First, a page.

Canada's New Emissions Regulations Should Stimulate Investment in Carbon Capture and Sequestration

Calgary Herald
August 20, 2011

Ottawa unveils new coal power regulations
Rebecca Penty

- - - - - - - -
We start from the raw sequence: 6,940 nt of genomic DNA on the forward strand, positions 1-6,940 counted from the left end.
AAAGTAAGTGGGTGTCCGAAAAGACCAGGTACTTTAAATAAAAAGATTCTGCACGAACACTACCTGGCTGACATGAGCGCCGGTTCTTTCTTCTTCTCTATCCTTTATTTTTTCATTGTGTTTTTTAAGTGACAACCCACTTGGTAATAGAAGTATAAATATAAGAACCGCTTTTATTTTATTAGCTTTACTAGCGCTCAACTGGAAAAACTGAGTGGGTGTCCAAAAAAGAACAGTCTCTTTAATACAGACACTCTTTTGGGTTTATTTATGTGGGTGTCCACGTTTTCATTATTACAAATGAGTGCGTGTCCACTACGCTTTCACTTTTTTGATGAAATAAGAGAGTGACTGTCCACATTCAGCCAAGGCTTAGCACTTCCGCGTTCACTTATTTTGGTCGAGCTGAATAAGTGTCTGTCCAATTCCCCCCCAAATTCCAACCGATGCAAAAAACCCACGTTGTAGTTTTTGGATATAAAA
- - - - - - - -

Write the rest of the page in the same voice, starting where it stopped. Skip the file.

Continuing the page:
Canada released new carbon emissions regulations on Friday (August 19) that will require new electric generating plants to be as clean as natural gas-fired generators, emitting no more than 375 tons of CO2 per gigawatt-hour of power produced. Coal plants would have to cut nearly 70 per cent of emissions, and thus the practical effect of the new rules is to prohibit new coal plants from being built in Canada without carbon capture technology. Existing coal facilities will have to meet new performance standards only once they reach end-of-life, at 45 years. The rules, open to comment for 60 days after they are officially published Aug. 27, apply to plants commissioned after July 2015. The rules prescribe targets to be achieved, and it is up to individual plant operators to choose either a technological solution (such as carbon capture and sequestration, or CCS) or switch to alternate, cleaner fuels. While some in the carbon capture industry in Canada welcomed the new rules, there is some concern that another possible outcome will be to increase the country’s reliance on natural gas, given that carbon capture may likely be less cost-effective than simply switching generators to cleaner-burning natural gas. In either event, both industries will benefit by the elimination of uncertainty. Electricity generators in Canada will know the rules of the game, and can evaluate the most cost-effective means over the long run of complying with the new emissions rules. This regulatory certainty will result in both industries being able to attract capital, and on more reasonable terms, given the reduced risk.